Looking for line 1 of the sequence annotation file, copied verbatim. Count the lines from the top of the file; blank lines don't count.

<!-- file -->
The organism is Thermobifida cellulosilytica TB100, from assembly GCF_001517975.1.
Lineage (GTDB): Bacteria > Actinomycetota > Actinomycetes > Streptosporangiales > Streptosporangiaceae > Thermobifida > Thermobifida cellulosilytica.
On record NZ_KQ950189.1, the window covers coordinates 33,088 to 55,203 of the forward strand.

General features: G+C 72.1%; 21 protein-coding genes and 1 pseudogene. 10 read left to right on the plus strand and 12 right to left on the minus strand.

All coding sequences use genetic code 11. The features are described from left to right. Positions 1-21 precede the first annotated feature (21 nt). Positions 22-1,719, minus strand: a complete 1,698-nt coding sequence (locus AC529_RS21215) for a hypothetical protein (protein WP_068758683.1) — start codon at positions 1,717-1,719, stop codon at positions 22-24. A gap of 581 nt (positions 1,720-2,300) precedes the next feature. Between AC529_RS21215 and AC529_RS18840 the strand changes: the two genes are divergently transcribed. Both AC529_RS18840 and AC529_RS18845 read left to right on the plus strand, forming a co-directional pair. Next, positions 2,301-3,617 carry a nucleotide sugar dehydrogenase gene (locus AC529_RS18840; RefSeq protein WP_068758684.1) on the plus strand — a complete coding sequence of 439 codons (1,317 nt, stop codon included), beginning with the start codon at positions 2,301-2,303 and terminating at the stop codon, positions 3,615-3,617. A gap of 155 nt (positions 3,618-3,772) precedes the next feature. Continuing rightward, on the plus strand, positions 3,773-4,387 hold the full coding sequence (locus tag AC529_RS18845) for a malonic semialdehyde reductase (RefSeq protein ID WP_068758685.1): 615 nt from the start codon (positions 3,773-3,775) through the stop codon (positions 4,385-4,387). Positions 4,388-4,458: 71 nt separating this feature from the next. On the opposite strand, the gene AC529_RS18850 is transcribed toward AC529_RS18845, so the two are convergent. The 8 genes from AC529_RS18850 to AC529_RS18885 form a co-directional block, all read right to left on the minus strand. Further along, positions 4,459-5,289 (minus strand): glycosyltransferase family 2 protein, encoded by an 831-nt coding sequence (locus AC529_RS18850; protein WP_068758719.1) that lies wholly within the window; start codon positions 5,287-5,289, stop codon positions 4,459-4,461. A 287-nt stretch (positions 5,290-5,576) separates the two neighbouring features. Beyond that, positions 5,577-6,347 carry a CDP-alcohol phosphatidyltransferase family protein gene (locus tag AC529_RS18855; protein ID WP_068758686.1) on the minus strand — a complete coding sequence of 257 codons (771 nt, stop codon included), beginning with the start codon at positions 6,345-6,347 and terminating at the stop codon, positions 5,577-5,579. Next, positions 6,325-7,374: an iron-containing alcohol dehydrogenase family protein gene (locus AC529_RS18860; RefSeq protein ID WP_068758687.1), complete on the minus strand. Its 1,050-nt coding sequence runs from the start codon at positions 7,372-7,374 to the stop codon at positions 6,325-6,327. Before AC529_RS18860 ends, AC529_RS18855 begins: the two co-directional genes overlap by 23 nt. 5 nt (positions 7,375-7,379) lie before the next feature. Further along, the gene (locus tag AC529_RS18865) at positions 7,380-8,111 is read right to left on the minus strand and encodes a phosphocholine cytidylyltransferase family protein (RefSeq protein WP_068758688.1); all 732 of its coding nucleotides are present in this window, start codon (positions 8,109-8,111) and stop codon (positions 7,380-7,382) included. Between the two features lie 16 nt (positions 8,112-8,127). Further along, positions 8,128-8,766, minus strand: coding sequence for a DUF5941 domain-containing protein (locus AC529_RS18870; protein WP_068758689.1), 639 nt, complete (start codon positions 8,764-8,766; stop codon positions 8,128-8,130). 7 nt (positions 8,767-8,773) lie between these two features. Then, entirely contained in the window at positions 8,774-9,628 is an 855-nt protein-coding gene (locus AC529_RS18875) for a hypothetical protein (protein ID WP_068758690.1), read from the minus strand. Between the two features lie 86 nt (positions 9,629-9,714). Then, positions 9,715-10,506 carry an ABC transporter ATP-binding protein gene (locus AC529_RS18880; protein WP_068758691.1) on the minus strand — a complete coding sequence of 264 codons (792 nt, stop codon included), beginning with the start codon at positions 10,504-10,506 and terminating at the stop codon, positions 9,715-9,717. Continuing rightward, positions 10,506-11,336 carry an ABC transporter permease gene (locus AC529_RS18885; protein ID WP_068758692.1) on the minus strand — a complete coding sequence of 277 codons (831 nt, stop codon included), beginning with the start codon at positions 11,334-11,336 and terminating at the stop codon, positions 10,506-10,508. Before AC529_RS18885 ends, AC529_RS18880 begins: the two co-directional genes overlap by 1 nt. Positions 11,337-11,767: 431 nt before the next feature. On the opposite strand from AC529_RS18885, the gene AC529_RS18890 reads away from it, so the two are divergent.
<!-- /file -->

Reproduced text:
The organism is Thermobifida cellulosilytica TB100, from assembly GCF_001517975.1.